Strong Immune System - Even if we didn’t co-mingle pigeons (hard to competitively race and not do some of this), it is not possible to completely isolate our birds from exposure to disease causing organisms. Unless you raise them in an isolation bubble, they are going to be exposed from time to time to disease agents. Fortunately, we don’t have to just wait until our birds are sick and then treat them. Mother Nature has provided a much better approach, the immune system. Were there not such a system, none of us (or any other animals) would be alive today. It is a marvelous system that detects foreign antigens (such as viruses) and almost immediately launches an attack (by way of specific antibodies that are produced in response to the presence of the foreign antigen). The vast majority of the time, the antibodies defeat the invading antigens. During the period of time in which this “war” is being waged, the host organism (pigeons in our discussion) might become ill, but shows improvement once the war tips in favor of the antibodies and completely recover when the war is over. The antibodies that were produced during the war continue to remain in the host organism protecting against a new invasion. The recovered bird is now immune to further attacks (of that specific antigen) for as long as those antibodies remain viable in their body. Each antibody type has its own length of time that it remains viable after an infection. In humans the common cold antibodies typically last for about a month. This is why once you recover from a cold you usually don’t get another one for at least a month. Small Pox antibodies on the other hand have a “life” of about 10 years and then begin to diminish.

For many of the more devastating diseases, science has provided us with vaccines. This clever invention introduces to the pigeon a dead or modified virus that triggers an antibody production response.. The result is that the bird gets immunity to the disease without having to actually get infected and potentially ill. The period for which a PMV antibody remains viable is on the order of a year or so and so we must vaccinate annually for PMV. Antibodies for Pox on the other hand remain viable much longer and so we only vaccinate birds for Pox once as a young bird.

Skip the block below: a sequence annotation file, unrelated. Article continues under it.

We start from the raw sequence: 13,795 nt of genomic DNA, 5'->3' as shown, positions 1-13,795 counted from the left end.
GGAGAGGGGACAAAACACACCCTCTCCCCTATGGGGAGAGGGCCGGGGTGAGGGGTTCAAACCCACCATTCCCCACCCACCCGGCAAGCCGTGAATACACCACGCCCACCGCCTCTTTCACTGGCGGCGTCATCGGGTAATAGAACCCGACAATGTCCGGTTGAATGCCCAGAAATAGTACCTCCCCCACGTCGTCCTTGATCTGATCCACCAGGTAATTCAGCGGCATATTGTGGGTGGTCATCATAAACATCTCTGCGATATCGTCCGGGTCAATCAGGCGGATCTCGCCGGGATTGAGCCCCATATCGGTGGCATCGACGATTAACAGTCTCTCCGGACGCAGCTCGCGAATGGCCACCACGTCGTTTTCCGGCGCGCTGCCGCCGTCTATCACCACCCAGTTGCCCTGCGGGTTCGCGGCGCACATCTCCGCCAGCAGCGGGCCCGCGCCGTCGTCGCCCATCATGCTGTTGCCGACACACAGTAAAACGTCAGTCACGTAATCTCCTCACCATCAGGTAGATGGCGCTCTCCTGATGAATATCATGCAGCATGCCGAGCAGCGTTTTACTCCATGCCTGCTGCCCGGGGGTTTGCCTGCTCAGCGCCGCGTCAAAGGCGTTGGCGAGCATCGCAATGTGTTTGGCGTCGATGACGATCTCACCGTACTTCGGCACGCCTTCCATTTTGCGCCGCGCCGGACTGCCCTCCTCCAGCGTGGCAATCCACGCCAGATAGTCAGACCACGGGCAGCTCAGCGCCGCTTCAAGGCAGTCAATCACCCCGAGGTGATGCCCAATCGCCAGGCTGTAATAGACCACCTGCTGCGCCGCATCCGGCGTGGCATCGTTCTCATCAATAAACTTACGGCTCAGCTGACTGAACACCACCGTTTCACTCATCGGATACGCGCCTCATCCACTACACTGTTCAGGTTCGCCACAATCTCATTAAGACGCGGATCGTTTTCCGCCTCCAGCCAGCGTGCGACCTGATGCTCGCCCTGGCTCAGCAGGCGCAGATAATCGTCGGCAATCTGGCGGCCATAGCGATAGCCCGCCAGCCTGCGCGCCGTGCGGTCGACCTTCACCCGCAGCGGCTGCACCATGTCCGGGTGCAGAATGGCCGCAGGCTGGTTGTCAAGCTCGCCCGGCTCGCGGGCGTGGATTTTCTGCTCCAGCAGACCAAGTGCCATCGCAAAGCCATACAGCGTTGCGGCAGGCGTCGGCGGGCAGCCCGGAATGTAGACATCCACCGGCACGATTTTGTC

With these ideas in mind, we:

  • Vaccinate young birds for Pox and PMV at weaning. Two weeks later they are given a second PMV vaccination along with one for Paratyphoid.
  • Annually vaccinate all Old Birds for PMV and Paratyphoid.
  • Grind fresh garlic cloves into a puree (we use the Magic Bullet and blend 4 cloves with a half cup of Apple Cider Vinegar) and mix it into the feed (50 pounds in our case). Garlic contains allicin, ajoene and thiosulfinates which help build a strong immune system. We prefer to use fresh garlic (rather than powders or solutions) to insure the chemical activity of these three ingredients hasn’t been degraded through processing and storage. We do this every day for all feedings.

Balanced Digestive Track - This one is so critical! There are two reasons we must have a well established population of “good” bacteria in the intestine of our pigeons. First, there are certain nutrients that the pigeon needs that it is incapable of synthesizing on its own. Some of these are very complex molecules which could be acquired though the feed, but are unfortunately broken down and destroyed by the digestion process. Nature has devised a mechanism where certain bacteria which live in the intestine of the animal are able to make these compounds which can then be absorbed through the walls of the intestine into the blood stream. Kill off these “good” bacteria with antibiotics and you have deprived your pigeons of these needed nutrients.

Secondly, when there is a robust and thriving population of good bacteria in the intestine, there is a dramatically reduced opportunity for deleterious bacteria to become established (they are competing for the same space and nutrients and a new comer generally has a difficult time over taking an established population). For example, there are pathogenic strains of E coli which can kill a pigeon if allowed to establish themselves in the intestine. They reproduce at a rate of about one generation every twenty minutes and so it doesn’t take long for them to take over if given an opportunity. We provide probiotics (basically a seeding of the “good” bacteria) on all of our feed at all times. Technically, once a pigeon’s intestine has a robust population of the “good” bacteria, they do not benefit from this daily innoculation on the feed. However, the intestine is easily upset and the bacterial population balance can swing rather quickly. By providing this daily innoculation, we insure the “good” bacteria are available to repopulate the intestine. Absolutely after all medication treatments, a good probiotic should be fed for at least a week.